Why are we in this spot? Because for about half of forever we have protected our sugar crop growers with ridiculously high tariffs, leading to corn being used instead, it’s not as good,  but it is affordable. If the sugar guys can’t make it without my tax money, they, like corn farmers should go out of business.

Solar

While the ethanol mandate hasn’t been eliminated, the administration has wavered and has given a nod toward “market and technological reality.” Likewise, those of us oppose government mandates and subsidies were handed a small victory in Arizona when, on November 14, the commissioners tipped their hand by setting a new direction for solar energy policy. In a 3-2 vote, the Arizona Corporation Commission (ACC) took a step and added a monthly fee onto the utility bills of new solar customers to make them pay for using and maintaining the power grid.

While the ACC decision didn’t make national headlines, as the EPA decision did, it has huge national implications.

The issue is net-metering—a policy that allows customers with solar panels to receive full retail credit for power they deliver to the grid. Supporters of the current policy—including President Obama—believe that ending it “would kill their business.” Opponents believe it “unfairly shifts costs from solar homes to non-solar homes.”

The ACC vote kept the net-metering program, but added a small fee that solar supporters call “troubling.” Officials for SolarCity and SunRun—companies that install solar arrays—have reportedly said: “The new fees mean fewer customers will be able realize any savings.”

“What amounts to a $5 charge is a big hit to the solar industry,” said Bryan Miller, SunRun vice president for public policy and power markets. “In our experience, you need to show customers some savings.”

Considering that Arizona Public Service Co. (APS) wanted to cut the rate paid to customers with solar and wanted a much larger fee added, the ACC decision might not seem like a victory. In fact, the solar supporters called it a victory for their side, claiming “policymakers in Arizona stood up for its citizens, by rejecting an attempt from the state’s largest utility to squash rooftop solar.” But that’s not the full story.

[...]

Renewable energy has suffered a setback in both the EPA ethanol decision and the ACC solar decision. Shouldn’t wind be next?

That’s an improvement but I see no particular reason any producer of solar power should be paid more than the wholesale rate for peak power, otherwise we are simply subsidizing inefficient suppliers at the expense of consumers.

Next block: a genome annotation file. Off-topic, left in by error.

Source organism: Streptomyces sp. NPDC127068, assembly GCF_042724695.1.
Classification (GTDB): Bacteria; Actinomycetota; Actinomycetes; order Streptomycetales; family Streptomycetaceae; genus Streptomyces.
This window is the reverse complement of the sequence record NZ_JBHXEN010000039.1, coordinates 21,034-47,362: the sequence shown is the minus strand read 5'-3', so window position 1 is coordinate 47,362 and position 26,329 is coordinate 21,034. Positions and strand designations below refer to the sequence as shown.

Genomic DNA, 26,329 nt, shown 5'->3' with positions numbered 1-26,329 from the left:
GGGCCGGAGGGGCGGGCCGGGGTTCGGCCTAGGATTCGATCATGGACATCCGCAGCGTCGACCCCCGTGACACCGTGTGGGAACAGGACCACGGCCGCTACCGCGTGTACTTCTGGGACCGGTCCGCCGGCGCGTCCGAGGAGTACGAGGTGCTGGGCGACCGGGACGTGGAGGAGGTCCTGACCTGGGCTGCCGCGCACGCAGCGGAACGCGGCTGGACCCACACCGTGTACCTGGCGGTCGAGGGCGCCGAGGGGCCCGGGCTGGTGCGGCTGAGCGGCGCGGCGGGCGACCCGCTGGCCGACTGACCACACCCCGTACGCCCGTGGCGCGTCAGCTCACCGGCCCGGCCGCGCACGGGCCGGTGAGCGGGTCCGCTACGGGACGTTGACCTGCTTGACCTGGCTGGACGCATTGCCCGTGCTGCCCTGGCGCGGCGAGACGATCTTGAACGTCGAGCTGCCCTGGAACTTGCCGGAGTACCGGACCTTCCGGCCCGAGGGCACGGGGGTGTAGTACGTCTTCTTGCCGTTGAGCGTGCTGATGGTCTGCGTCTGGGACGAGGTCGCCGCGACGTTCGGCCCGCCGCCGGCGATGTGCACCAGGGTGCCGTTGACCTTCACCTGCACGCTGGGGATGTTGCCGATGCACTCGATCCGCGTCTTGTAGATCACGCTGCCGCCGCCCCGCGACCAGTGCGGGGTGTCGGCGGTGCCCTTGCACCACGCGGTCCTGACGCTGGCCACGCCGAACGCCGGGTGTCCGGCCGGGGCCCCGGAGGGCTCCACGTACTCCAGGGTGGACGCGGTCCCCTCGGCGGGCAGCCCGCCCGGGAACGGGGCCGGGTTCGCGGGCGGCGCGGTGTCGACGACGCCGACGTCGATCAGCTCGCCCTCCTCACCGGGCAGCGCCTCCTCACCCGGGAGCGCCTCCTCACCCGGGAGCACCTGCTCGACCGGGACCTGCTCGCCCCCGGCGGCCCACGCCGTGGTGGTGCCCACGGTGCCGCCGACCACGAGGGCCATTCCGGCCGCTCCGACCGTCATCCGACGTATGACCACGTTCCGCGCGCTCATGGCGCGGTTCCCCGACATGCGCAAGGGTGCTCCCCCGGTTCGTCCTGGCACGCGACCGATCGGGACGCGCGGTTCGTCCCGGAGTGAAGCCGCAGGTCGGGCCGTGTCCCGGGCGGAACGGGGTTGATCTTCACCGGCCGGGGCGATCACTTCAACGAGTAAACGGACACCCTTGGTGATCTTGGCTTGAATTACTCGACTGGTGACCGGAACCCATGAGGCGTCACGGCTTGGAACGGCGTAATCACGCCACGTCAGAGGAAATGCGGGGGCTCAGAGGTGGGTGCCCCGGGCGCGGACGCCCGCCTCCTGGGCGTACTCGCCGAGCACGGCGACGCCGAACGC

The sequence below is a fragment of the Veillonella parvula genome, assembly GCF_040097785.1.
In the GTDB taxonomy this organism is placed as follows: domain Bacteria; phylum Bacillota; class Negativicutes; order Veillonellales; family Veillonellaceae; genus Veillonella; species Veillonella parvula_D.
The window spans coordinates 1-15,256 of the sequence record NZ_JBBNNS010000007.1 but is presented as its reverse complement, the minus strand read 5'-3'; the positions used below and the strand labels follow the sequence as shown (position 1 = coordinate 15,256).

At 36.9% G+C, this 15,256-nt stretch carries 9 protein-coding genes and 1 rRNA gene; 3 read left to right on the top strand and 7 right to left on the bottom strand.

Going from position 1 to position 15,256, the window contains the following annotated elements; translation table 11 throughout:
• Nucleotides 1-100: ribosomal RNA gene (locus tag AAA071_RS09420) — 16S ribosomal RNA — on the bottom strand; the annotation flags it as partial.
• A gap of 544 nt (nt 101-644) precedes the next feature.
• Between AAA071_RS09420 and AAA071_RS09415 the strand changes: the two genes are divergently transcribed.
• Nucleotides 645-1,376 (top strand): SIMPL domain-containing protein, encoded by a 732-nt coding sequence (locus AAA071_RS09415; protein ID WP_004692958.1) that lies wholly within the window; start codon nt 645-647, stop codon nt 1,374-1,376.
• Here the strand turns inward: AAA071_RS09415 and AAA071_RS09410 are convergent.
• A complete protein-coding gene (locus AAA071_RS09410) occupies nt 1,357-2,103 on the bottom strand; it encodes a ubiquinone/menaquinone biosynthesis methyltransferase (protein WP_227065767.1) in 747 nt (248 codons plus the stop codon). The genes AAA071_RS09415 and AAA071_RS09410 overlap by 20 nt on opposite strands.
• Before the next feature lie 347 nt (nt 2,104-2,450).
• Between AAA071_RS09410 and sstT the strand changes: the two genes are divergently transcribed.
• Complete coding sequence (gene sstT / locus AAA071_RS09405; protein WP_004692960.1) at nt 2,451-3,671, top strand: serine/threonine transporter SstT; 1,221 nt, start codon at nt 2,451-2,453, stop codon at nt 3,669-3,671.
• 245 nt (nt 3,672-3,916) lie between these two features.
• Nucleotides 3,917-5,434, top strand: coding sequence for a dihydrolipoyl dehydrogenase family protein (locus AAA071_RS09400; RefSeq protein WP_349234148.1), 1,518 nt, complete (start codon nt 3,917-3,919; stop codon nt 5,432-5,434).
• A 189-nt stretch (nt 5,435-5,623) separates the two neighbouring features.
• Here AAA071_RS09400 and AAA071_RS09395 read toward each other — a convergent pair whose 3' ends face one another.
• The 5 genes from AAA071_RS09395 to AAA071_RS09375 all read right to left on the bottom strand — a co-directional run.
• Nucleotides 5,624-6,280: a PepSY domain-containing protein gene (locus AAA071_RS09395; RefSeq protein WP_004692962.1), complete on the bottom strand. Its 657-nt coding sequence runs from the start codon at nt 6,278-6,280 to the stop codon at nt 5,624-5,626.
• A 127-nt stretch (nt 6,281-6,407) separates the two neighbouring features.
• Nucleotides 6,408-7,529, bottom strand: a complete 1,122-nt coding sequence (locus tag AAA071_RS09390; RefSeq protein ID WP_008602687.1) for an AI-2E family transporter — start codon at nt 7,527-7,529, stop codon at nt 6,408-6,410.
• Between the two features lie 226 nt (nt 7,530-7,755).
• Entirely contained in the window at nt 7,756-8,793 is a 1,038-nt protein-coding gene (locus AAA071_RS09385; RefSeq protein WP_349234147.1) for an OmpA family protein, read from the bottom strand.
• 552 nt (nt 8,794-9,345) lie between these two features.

Wind

On November 14, fifty-two Congressmen signed a letter, organized by Rep. Mike Pompeo (R-KS), calling for the end of the wind production tax credit (PTC). In the letter addressed to Rep. Dave Camp, chairman of the Committee on Ways and Means, they point out that the PTC, which was scheduled to end on December 31, 2012, was extended “during the closing hours of the last Congress,” as a part of the American Taxpayer Relief Act (ATRA). Not only was it extended, but it was enhanced by modifying the eligibility criteria. Originally, wind turbines needed to be “placed in service” by the end of the expiration of the PTC to qualify for the tax credit. Under ATRA, they need only to be “under construction” to qualify.

The letter points out: “If a wind project developer merely places a 5% deposit on a project initiated in 2013, it will have at least until 2015 and possibly 2016 to place the project in service and obtain the PTC. That means that a wind project that ‘begins construction’ in 2013 could receive subsidies until 2026.”

Like ethanol and solar, “the growth in wind is driven not by market demand, but by a combination of state renewable portfolio standards and a tax credit that is now more valuable than the price of the electricity the plants actually generate.”

[...]

These mandates and tax credits are remnants of an outdated energy policy that is akin to “ignoring our telecommunication revolution by supporting operator-assisted telephones with party lines.” America’s energy paradigm has changed and our energy policies need to keep up and be revised to fit our new reality.

Subsidizing green energy is like supporting operator-assisted telephones with party lines « Sago.

As always, if you want efficiency, which translates to the lowest price, let the market decide, without government intervention.

Go, Mjølner, Go